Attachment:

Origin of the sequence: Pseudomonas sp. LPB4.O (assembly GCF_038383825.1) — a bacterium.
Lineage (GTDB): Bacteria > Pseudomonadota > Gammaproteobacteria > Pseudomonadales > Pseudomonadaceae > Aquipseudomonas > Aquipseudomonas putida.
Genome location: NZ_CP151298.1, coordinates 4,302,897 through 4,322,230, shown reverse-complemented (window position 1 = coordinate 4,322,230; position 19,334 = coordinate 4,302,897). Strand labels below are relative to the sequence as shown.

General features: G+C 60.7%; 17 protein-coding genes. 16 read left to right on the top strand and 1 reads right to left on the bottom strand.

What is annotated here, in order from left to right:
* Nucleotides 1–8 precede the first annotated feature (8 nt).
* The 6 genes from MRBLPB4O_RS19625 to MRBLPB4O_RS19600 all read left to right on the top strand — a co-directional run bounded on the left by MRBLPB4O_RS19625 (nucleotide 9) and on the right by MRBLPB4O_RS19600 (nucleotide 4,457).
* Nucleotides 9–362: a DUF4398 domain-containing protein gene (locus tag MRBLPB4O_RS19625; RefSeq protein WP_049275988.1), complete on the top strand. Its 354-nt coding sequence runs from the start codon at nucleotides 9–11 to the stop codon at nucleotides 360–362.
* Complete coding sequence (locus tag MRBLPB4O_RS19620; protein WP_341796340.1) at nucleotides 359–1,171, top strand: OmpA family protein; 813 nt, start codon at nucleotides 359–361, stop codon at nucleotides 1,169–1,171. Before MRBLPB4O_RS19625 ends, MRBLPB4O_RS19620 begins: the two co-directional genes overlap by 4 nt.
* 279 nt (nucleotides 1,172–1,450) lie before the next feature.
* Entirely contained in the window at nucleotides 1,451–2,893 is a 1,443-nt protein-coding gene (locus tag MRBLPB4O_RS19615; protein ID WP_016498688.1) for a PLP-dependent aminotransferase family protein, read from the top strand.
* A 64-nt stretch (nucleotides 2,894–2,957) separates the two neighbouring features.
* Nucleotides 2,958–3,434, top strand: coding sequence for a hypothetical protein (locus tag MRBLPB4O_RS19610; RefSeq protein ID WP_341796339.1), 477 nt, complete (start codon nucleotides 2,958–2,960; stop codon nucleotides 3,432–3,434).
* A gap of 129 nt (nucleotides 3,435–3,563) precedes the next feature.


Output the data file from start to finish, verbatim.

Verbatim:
Origin of the sequence: Pseudomonas sp. LPB4.O (assembly GCF_038383825.1) — a bacterium.
Lineage (GTDB): Bacteria > Pseudomonadota > Gammaproteobacteria > Pseudomonadales > Pseudomonadaceae > Aquipseudomonas > Aquipseudomonas putida.
Genome location: NZ_CP151298.1, coordinates 4,302,897 through 4,322,230, shown reverse-complemented (window position 1 = coordinate 4,322,230; position 19,334 = coordinate 4,302,897). Strand labels below are relative to the sequence as shown.

General features: G+C 60.7%; 17 protein-coding genes. 16 read left to right on the top strand and 1 reads right to left on the bottom strand.

What is annotated here, in order from left to right:
* Nucleotides 1–8 precede the first annotated feature (8 nt).
* The 6 genes from MRBLPB4O_RS19625 to MRBLPB4O_RS19600 all read left to right on the top strand — a co-directional run bounded on the left by MRBLPB4O_RS19625 (nucleotide 9) and on the right by MRBLPB4O_RS19600 (nucleotide 4,457).
* Nucleotides 9–362: a DUF4398 domain-containing protein gene (locus tag MRBLPB4O_RS19625; RefSeq protein WP_049275988.1), complete on the top strand. Its 354-nt coding sequence runs from the start codon at nucleotides 9–11 to the stop codon at nucleotides 360–362.
* Complete coding sequence (locus tag MRBLPB4O_RS19620; protein WP_341796340.1) at nucleotides 359–1,171, top strand: OmpA family protein; 813 nt, start codon at nucleotides 359–361, stop codon at nucleotides 1,169–1,171. Before MRBLPB4O_RS19625 ends, MRBLPB4O_RS19620 begins: the two co-directional genes overlap by 4 nt.
* 279 nt (nucleotides 1,172–1,450) lie before the next feature.
* Entirely contained in the window at nucleotides 1,451–2,893 is a 1,443-nt protein-coding gene (locus tag MRBLPB4O_RS19615; protein ID WP_016498688.1) for a PLP-dependent aminotransferase family protein, read from the top strand.
* A 64-nt stretch (nucleotides 2,894–2,957) separates the two neighbouring features.
* Nucleotides 2,958–3,434, top strand: coding sequence for a hypothetical protein (locus tag MRBLPB4O_RS19610; RefSeq protein ID WP_341796339.1), 477 nt, complete (start codon nucleotides 2,958–2,960; stop codon nucleotides 3,432–3,434).
* A gap of 129 nt (nucleotides 3,435–3,563) precedes the next feature.